A writer sharing travels, experiences, a love of festivals & events. Life is a journey and I hope to inspire others. Visit my blog at https://www.travelwithirenke.blogspot.com
Published June 13th 2019
The total chocolate experience
Upon entering the driveway into the House of Anvers, you could easily think that you were encroaching on someone's private property in regional Tasmania. The main house looks residential, however, it is a stylish 1931 Californian bungalow set in 2.2 hectares of gardens and home to a wonderful chocolate experience.
Located just 8kms south-east of Devonport at Latrobe in Tasmania's north, you are in for a treat with this chocolate factory that also houses a cafe, a gift shop and a fascinating museum taking you through the history of chocolate.
We arrived quite hungry and in time for lunch, so our first stop was the cafe. Inside amazing aromas filled our nostrils and a cosy wood heater warmed the room. There was a little breeze outside but the sun was shining on this beautiful autumn day so we decided to eat at a table in the garden.
We were met with a friendly smile and our waitress took our orders. My husband chose a toasted sandwich, the Corned Beef & Green Tomato Chutney with smoked Ashgrove cheddar, salad greens, red onion and tomato on wholemeal sliced pipe loaf ($8.50). It went down well satisfying the hunger pains, whilst my Chicken BLT on toasted Turkish bread with hand-cut potato wedges and homemade tomato relish ($20) did the same.
The Chicken BLT - small but enough when leaving room for chocolate later
I almost didn't go with the Chicken BLT as I thought it would be too filling. I didn't need to worry as it was small in size. It was perfect as I wanted something light so I could indulge in chocolate tastings later. On the downside, at $20, I thought it was overpriced.
Other items on the lunch menu include empanadas, red pesto gnocchi, Cradle Coast pie and smoked salmon roulade. It's not a big menu but it's an interesting one. Drinks are plentiful and we engaged in cappuccinos and cider. A choice of wines and Tasmanian craft beers are also available.
Lunchtime was busy and disappointing was the time we waited after our order had been taken. From what I've since read online, breakfast is a quieter time to go and a whole lot better with decadent items taking your taste buds on a delicious journey. In traditional European style, there's Belgian waffles, Stollen (fruit loaf), and chocolate desserts amongst bacon & egg dishes. A range of teas and espresso coffees lift you up, whilst hot chocolates in different flavours add to your indulgence. For mid-morning or afternoon breaks, try a cake from the gateaux selection or a platter of chocolates (for the serious chocolate lover).
With lunch done, we headed inside to see workers going about their daily business in the factory. You can watch them pouring chocolate, tempering it and moulding it, from various windows. From fine couverture chocolates to truffles, pralines, fudge and more, the world's finest and rarest cacao and chocolate (Maranon) is used here with fresh Tasmanian cream, pure butter, exquisite liquors and natural flavours.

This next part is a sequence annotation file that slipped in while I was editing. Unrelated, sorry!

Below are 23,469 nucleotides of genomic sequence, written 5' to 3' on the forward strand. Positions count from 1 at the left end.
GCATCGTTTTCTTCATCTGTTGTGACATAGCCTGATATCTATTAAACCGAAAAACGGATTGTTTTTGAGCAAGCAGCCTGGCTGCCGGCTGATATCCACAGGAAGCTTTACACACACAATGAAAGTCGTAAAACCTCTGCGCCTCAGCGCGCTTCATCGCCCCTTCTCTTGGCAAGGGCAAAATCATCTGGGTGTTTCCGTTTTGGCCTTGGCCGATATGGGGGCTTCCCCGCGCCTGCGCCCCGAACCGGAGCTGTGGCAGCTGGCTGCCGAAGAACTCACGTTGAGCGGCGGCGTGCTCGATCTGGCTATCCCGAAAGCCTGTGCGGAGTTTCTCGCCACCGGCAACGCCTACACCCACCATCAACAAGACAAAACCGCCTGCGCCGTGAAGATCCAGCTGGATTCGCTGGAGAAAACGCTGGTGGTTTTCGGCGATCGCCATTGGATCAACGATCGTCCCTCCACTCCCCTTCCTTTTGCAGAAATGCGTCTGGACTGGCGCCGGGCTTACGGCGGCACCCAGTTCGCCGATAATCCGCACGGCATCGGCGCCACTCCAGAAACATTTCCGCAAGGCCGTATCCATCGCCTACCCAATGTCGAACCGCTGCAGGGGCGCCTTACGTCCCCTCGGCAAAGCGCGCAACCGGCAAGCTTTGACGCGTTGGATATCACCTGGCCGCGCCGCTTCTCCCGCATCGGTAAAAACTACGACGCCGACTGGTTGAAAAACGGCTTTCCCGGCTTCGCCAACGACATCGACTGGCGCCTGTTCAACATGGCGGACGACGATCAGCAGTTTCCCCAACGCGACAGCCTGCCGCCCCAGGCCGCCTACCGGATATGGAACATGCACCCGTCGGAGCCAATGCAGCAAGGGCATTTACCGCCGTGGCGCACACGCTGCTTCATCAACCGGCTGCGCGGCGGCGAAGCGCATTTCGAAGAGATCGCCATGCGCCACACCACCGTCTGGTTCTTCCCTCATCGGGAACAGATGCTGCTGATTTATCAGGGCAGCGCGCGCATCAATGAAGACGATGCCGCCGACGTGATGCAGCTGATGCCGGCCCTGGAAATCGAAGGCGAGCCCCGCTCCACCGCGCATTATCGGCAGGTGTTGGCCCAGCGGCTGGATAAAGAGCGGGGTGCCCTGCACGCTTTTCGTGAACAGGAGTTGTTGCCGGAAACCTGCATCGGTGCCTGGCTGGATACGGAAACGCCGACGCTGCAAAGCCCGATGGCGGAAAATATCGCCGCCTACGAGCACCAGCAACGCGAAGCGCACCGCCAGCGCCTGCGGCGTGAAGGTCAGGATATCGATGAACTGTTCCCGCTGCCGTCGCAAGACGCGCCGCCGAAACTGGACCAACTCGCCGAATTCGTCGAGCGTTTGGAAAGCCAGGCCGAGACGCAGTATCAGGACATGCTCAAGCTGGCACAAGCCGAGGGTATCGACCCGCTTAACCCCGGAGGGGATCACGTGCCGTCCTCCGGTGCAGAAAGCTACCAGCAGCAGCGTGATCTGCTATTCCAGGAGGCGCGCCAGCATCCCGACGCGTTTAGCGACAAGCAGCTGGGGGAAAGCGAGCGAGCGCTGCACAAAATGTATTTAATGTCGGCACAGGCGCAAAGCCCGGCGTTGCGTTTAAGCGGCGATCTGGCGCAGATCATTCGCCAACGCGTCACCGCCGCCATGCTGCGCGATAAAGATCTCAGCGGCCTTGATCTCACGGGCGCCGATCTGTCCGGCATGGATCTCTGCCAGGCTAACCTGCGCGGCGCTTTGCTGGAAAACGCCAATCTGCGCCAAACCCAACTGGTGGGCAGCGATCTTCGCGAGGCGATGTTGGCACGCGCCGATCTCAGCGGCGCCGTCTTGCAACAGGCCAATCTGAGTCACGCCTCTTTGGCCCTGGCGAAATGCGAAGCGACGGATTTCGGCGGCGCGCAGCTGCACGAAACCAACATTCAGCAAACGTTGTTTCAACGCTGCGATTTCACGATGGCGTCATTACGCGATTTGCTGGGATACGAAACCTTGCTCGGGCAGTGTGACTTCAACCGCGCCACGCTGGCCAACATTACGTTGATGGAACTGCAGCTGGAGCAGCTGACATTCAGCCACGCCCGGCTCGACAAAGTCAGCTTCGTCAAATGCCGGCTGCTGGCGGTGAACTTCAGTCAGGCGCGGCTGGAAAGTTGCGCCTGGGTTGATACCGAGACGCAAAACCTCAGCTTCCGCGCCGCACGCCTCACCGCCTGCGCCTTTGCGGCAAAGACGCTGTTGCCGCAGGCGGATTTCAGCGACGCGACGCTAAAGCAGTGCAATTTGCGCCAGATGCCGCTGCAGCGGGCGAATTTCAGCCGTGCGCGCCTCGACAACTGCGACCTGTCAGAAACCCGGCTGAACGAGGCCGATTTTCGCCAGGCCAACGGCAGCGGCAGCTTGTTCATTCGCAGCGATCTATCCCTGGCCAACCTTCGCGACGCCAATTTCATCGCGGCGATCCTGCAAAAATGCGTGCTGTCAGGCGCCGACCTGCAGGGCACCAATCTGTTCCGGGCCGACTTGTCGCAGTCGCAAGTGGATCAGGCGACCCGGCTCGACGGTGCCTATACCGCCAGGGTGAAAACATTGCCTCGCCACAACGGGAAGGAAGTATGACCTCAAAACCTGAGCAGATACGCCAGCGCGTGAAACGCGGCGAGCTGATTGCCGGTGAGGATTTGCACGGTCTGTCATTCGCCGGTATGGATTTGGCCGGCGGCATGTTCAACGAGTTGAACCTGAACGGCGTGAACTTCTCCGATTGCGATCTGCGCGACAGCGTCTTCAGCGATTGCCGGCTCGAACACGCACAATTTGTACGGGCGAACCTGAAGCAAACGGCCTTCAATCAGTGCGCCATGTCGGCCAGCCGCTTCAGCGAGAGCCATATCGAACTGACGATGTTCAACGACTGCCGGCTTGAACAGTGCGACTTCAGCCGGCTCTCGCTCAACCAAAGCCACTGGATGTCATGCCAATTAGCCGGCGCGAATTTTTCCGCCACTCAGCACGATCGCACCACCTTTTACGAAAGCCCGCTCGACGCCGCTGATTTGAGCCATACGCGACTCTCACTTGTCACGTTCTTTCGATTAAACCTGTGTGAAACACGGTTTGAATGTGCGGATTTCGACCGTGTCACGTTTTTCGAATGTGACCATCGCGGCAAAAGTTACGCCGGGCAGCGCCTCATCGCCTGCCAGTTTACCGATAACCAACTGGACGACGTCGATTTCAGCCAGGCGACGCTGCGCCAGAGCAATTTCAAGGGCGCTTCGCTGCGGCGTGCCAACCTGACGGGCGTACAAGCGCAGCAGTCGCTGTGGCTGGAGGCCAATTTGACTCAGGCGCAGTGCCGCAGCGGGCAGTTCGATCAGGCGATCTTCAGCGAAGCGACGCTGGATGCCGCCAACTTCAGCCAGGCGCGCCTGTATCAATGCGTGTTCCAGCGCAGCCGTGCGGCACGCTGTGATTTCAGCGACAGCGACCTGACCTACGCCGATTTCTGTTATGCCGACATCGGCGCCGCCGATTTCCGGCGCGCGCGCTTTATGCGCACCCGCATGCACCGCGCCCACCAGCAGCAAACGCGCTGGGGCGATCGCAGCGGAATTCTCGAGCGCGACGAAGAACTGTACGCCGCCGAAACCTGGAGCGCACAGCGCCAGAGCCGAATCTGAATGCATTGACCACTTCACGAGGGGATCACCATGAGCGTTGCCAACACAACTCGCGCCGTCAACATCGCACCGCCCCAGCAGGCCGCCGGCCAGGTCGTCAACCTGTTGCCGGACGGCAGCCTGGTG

Working here would certainly make you a chocoholic if not already
Alongside the factory is the museum with its displays, taking you from the Aztec Indians to the 1700s when chocolate was only consumed as a liquid. Moving through to 1875 when Henry Nestle mixed chocolate with milk and to present day and the chocolate we know today, there's a lot of interesting items and facts on the chocolate making trade. See the tools used in making chocolate, including chocolate moulds through the ages, and colourful old tin containers you may have seen in your grandmother's or great grandmother's kitchen. A DVD is also available to view, allowing you to see what is behind the process of producing a fine chocolate. Oh, and don't miss the unique chocolate sculpture in the corner.
Last but not least we headed outside again to take in the beautiful scents of the front garden before venturing into the tasting centre with its retail shop. Chocolate from wall to wall was upon us, from bags of goodies to boxes of goodies, single bars and blocks to single bite-sized pieces, and chocolate eggs gift wrapped in cellophane and adorned with ribbon (at the time, perfect with Easter just around the corner).
We tasted several pieces, including some ruby chocolate that was new and fruity. It got my attention for being different and I had to splurge on it along with melt-in-the-mouth truffles, flavoured fudge and pralines. Our purchases were our sweet heaven for the remainder of our road trip around Australia's Apple Isle.
House of Anvers also has a stylish, state-of-the-art garden conservatory suitable for private functions. They cater to different budgets and needs, specialising in corporate meetings, product or presentation launches and small weddings with the latest tech equipment provided free of charge.
Plenty of parking is available, along with toilets and credit card facilities, at this establishment (open 7 days, excluding some public holidays) located on the Bass Highway.
Overall, despite the timing of our service and the pricing of some items, I still recommend a visit to Anvers. The highlights for me were certainly the museum of captivating objects, the gardens and the chocolate tasting centre, and they far outweigh the issues.